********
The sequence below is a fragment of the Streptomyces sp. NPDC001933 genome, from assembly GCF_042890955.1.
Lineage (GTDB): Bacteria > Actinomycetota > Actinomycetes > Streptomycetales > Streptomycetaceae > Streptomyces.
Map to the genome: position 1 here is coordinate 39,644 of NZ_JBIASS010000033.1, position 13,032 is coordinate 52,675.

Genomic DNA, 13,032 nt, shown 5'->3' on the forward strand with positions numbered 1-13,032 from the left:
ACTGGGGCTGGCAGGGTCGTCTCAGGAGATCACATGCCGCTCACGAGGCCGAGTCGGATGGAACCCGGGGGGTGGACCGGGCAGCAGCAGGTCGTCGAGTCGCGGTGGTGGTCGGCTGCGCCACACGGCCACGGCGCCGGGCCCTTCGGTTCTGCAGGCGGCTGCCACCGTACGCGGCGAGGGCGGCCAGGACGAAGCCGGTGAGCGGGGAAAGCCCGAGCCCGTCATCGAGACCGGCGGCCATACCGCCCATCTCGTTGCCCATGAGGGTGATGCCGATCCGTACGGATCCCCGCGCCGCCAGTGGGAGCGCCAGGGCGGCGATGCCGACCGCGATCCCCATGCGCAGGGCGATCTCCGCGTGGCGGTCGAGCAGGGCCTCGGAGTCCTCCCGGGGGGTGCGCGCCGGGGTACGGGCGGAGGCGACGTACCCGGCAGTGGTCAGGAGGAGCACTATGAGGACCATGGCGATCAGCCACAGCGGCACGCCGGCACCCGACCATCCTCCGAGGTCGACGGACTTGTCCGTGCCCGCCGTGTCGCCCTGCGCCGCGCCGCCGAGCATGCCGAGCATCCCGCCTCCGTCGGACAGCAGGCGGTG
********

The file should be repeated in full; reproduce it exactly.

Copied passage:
The sequence below is a fragment of the Streptomyces sp. NPDC001933 genome, from assembly GCF_042890955.1.
Lineage (GTDB): Bacteria > Actinomycetota > Actinomycetes > Streptomycetales > Streptomycetaceae > Streptomyces.
Map to the genome: position 1 here is coordinate 39,644 of NZ_JBIASS010000033.1, position 13,032 is coordinate 52,675.

Genomic DNA, 13,032 nt, shown 5'->3' on the forward strand with positions numbered 1-13,032 from the left:
ACTGGGGCTGGCAGGGTCGTCTCAGGAGATCACATGCCGCTCACGAGGCCGAGTCGGATGGAACCCGGGGGGTGGACCGGGCAGCAGCAGGTCGTCGAGTCGCGGTGGTGGTCGGCTGCGCCACACGGCCACGGCGCCGGGCCCTTCGGTTCTGCAGGCGGCTGCCACCGTACGCGGCGAGGGCGGCCAGGACGAAGCCGGTGAGCGGGGAAAGCCCGAGCCCGTCATCGAGACCGGCGGCCATACCGCCCATCTCGTTGCCCATGAGGGTGATGCCGATCCGTACGGATCCCCGCGCCGCCAGTGGGAGCGCCAGGGCGGCGATGCCGACCGCGATCCCCATGCGCAGGGCGATCTCCGCGTGGCGGTCGAGCAGGGCCTCGGAGTCCTCCCGGGGGGTGCGCGCCGGGGTACGGGCGGAGGCGACGTACCCGGCAGTGGTCAGGAGGAGCACTATGAGGACCATGGCGATCAGCCACAGCGGCACGCCGGCACCCGACCATCCTCCGAGGTCGACGGACTTGTCCGTGCCCGCCGTGTCGCCCTGCGCCGCGCCGCCGAGCATGCCGAGCATCCCGCCTCCGTCGGACAGCAGGCGGTG